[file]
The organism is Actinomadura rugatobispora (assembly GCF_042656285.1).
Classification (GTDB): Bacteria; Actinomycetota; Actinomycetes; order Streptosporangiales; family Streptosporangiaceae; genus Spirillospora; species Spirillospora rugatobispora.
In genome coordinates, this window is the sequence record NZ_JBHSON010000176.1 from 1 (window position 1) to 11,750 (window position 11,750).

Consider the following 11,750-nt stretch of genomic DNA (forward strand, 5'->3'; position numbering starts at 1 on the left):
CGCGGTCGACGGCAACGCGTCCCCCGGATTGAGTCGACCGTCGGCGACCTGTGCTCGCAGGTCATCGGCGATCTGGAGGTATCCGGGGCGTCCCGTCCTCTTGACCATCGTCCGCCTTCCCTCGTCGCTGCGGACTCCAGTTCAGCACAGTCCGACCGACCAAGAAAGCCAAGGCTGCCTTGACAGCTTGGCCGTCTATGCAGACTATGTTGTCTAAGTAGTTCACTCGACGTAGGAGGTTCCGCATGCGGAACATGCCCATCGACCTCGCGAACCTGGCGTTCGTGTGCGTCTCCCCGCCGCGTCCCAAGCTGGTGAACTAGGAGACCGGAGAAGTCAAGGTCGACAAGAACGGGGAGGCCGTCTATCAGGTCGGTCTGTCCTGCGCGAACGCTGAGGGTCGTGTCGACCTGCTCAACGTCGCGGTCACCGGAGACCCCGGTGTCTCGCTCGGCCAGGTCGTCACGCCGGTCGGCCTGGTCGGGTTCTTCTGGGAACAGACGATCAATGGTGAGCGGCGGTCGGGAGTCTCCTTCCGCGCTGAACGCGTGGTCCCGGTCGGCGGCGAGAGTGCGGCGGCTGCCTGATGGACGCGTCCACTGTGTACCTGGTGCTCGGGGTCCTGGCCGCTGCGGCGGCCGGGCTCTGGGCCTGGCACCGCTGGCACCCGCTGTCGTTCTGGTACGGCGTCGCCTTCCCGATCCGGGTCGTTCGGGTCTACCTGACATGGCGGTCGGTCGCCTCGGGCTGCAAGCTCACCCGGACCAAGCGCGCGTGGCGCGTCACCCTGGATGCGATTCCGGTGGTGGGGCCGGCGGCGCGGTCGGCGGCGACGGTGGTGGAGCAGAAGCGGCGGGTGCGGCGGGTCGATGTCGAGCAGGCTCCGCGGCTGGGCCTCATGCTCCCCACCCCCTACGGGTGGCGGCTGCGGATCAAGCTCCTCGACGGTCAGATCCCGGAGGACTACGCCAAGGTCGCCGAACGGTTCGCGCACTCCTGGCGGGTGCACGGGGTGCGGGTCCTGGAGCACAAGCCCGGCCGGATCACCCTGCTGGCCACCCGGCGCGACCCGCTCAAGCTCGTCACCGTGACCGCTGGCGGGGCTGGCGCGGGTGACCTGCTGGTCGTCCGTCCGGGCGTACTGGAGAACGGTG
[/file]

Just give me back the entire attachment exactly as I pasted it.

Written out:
The organism is Actinomadura rugatobispora (assembly GCF_042656285.1).
Classification (GTDB): Bacteria; Actinomycetota; Actinomycetes; order Streptosporangiales; family Streptosporangiaceae; genus Spirillospora; species Spirillospora rugatobispora.
In genome coordinates, this window is the sequence record NZ_JBHSON010000176.1 from 1 (window position 1) to 11,750 (window position 11,750).

Consider the following 11,750-nt stretch of genomic DNA (forward strand, 5'->3'; position numbering starts at 1 on the left):
CGCGGTCGACGGCAACGCGTCCCCCGGATTGAGTCGACCGTCGGCGACCTGTGCTCGCAGGTCATCGGCGATCTGGAGGTATCCGGGGCGTCCCGTCCTCTTGACCATCGTCCGCCTTCCCTCGTCGCTGCGGACTCCAGTTCAGCACAGTCCGACCGACCAAGAAAGCCAAGGCTGCCTTGACAGCTTGGCCGTCTATGCAGACTATGTTGTCTAAGTAGTTCACTCGACGTAGGAGGTTCCGCATGCGGAACATGCCCATCGACCTCGCGAACCTGGCGTTCGTGTGCGTCTCCCCGCCGCGTCCCAAGCTGGTGAACTAGGAGACCGGAGAAGTCAAGGTCGACAAGAACGGGGAGGCCGTCTATCAGGTCGGTCTGTCCTGCGCGAACGCTGAGGGTCGTGTCGACCTGCTCAACGTCGCGGTCACCGGAGACCCCGGTGTCTCGCTCGGCCAGGTCGTCACGCCGGTCGGCCTGGTCGGGTTCTTCTGGGAACAGACGATCAATGGTGAGCGGCGGTCGGGAGTCTCCTTCCGCGCTGAACGCGTGGTCCCGGTCGGCGGCGAGAGTGCGGCGGCTGCCTGATGGACGCGTCCACTGTGTACCTGGTGCTCGGGGTCCTGGCCGCTGCGGCGGCCGGGCTCTGGGCCTGGCACCGCTGGCACCCGCTGTCGTTCTGGTACGGCGTCGCCTTCCCGATCCGGGTCGTTCGGGTCTACCTGACATGGCGGTCGGTCGCCTCGGGCTGCAAGCTCACCCGGACCAAGCGCGCGTGGCGCGTCACCCTGGATGCGATTCCGGTGGTGGGGCCGGCGGCGCGGTCGGCGGCGACGGTGGTGGAGCAGAAGCGGCGGGTGCGGCGGGTCGATGTCGAGCAGGCTCCGCGGCTGGGCCTCATGCTCCCCACCCCCTACGGGTGGCGGCTGCGGATCAAGCTCCTCGACGGTCAGATCCCGGAGGACTACGCCAAGGTCGCCGAACGGTTCGCGCACTCCTGGCGGGTGCACGGGGTGCGGGTCCTGGAGCACAAGCCCGGCCGGATCACCCTGCTGGCCACCCGGCGCGACCCGCTCAAGCTCGTCACCGTGACCGCTGGCGGGGCTGGCGCGGGTGACCTGCTGGTCGTCCGTCCGGGCGTACTGGAGAACGGTG